Calcutta, Oct. 25: On a day health minister Surjya Kanta Mishra hauled up hospital superintendents and senior officials for the series of incidents involving negligence in government hospitals, seven-year-old Aman Singh succumbed to acute gastro-enteritis shortly after being refused admission by a state hospital.
The sky was still dark when a nurse in the emergency wing of the Bhatpara State General Hospital told a stunned Arun Prasad Singh there was nothing they could do to save his son as two doctors in the medicine department were on “indefinite leave”. They have been on leave since the past one month after one of them was beaten up by local residents, the nurse informed him.
“Take him to the Jawahar Lal Nehru Hospital in Kalyani, where he can possibly be saved,” the nurse yelled as Arun Prasad, holding his dying son in his arms, rushed out towards the waiting ambulance.
As the ambulance sped across the Kalyani Expressway in pitch darkness at 3 am, Aman slowly sank. One-and-a-half hours later, when Arun Prasad carried his son into the Kalyani hospital, doctors pronounced Aman “brought dead”.
The latest blot on Bengal’s health care system came hours before health minister Mishra warned hospital heads of what doctors would face if they were found to have neglected their duties.
After a four-hour meeting at Writers’ Buildings, where director of health services Prabhakar Chatterjee and director of medical education C.R. Maity were also present, Mishra said “enough was enough” and “none would be spared” if a patient died due to neglect.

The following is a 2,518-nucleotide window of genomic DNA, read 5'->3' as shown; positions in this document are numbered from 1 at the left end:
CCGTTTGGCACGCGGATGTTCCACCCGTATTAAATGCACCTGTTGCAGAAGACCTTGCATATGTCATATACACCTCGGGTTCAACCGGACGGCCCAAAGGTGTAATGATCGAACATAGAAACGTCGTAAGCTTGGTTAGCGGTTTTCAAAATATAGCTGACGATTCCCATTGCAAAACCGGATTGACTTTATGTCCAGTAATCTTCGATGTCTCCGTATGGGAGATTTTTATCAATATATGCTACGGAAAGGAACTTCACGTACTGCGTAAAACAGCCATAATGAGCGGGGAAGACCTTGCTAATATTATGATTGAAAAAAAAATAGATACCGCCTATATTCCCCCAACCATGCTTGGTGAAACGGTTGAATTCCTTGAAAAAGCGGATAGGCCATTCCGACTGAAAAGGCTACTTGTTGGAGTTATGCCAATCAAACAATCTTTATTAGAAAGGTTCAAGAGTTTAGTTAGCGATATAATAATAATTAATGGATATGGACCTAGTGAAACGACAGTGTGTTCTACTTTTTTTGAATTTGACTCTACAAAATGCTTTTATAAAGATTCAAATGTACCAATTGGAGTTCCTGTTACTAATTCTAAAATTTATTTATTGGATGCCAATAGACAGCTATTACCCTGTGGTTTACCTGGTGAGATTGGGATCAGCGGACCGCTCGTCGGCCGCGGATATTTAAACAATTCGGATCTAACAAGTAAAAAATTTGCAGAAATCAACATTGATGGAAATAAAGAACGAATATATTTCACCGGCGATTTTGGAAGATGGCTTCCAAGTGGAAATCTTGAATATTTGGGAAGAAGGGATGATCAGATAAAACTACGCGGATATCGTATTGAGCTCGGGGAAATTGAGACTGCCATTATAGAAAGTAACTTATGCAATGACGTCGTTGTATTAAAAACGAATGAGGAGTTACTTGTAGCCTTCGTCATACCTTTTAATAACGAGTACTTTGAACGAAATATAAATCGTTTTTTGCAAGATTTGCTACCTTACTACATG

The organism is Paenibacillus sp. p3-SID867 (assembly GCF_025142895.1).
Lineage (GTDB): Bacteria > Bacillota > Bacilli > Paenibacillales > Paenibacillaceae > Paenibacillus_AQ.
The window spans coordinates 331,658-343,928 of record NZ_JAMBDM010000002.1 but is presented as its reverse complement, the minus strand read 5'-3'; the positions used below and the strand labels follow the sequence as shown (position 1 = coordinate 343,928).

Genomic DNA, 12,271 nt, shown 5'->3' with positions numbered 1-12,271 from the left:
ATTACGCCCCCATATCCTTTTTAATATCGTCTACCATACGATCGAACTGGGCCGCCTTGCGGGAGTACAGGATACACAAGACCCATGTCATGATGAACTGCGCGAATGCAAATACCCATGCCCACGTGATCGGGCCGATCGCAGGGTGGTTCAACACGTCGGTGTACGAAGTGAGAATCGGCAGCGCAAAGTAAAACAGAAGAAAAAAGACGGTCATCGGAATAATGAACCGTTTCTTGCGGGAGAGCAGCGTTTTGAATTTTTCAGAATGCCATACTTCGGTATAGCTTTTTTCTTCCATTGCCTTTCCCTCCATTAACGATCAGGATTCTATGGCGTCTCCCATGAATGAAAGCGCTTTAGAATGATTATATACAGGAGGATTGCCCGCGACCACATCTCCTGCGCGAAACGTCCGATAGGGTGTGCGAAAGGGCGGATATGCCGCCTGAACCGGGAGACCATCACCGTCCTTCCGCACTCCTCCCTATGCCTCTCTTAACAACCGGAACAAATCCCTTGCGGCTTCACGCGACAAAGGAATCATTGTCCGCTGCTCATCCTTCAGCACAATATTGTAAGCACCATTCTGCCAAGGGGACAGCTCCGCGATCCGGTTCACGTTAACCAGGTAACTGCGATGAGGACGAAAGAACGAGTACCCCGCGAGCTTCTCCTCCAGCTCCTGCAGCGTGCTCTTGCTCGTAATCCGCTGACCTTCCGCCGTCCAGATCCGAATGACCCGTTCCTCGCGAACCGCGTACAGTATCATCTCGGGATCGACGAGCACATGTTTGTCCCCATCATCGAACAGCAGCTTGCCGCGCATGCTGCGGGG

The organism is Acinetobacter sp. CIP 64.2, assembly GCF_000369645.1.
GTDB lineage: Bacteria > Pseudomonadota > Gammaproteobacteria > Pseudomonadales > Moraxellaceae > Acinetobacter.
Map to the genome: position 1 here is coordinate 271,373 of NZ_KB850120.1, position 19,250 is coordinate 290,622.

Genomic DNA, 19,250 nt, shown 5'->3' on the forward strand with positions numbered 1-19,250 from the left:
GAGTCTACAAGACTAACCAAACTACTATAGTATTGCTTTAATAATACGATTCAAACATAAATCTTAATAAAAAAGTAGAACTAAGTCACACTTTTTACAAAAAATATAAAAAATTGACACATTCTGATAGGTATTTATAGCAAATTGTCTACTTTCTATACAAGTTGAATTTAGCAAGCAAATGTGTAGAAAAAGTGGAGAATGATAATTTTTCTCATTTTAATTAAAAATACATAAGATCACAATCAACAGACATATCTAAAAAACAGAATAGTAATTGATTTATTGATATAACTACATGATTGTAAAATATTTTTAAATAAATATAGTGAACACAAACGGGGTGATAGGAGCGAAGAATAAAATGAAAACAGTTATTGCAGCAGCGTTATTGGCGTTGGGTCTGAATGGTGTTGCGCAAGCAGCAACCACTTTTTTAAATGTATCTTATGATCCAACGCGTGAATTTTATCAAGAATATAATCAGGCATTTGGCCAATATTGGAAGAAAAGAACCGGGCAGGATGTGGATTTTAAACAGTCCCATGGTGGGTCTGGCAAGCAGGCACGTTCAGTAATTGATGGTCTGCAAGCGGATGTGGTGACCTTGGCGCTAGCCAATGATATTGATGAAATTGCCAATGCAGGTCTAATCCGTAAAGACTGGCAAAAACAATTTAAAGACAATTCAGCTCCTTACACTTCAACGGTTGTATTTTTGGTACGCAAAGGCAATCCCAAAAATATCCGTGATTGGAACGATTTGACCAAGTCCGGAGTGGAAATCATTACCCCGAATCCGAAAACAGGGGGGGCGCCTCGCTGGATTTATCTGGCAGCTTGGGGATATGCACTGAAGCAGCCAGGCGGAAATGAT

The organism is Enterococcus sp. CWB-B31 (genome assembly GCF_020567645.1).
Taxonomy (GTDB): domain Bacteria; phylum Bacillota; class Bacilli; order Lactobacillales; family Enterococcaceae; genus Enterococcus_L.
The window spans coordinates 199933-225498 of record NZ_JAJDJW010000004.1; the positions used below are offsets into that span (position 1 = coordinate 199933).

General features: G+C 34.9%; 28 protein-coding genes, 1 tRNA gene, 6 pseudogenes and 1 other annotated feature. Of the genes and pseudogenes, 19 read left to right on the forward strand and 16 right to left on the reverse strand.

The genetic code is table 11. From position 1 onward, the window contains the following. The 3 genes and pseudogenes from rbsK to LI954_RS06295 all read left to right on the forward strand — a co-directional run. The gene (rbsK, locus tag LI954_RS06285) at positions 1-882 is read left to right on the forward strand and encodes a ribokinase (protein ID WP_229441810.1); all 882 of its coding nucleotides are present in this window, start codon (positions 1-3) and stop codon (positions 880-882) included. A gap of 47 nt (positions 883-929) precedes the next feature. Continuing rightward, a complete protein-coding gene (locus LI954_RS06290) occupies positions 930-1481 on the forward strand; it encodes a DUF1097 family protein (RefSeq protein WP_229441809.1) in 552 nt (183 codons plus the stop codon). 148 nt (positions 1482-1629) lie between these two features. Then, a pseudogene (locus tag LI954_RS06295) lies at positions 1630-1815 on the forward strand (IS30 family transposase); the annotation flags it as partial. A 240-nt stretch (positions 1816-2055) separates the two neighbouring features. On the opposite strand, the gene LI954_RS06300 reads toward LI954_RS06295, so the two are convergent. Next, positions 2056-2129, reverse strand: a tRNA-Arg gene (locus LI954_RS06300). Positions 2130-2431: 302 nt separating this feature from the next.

“Slackness in duty will be dealt with firmly and we will not tolerate callousness on the part of doctors in their treatment of patients,” he asserted.
The tough talk came in the wake of a series of incidents involving negligence in government hospitals.
On Thursday, four doctors of the SSKM hospital, including the surgeon superintendent and his deputy, were removed for the death of 20-year-old college student Susmita Biswas who lay unattended for hours.
Mishra told the officials the recent incidents had clearly revealed that hospital employees were not doing their work properly. He said that in cases of negligence, not only would the doctors concerned be penalised but also the superintendents and principals of the hospitals and medical colleges.
“The message was that officials and doctors, right from the top to the bottom, would be accountable,” an official said.
Mishra said a day’s salary would be deducted from the pay of all doctors reporting late, while those found guilty of dereliction of duty would be transferred or suspended.
Mishra also announced the government’s plans to introduce 40-bed observation wards in emergency departments of all government hospitals. “The idea is that no one coming to the emergency departments will be turned away,” Chatterjee said.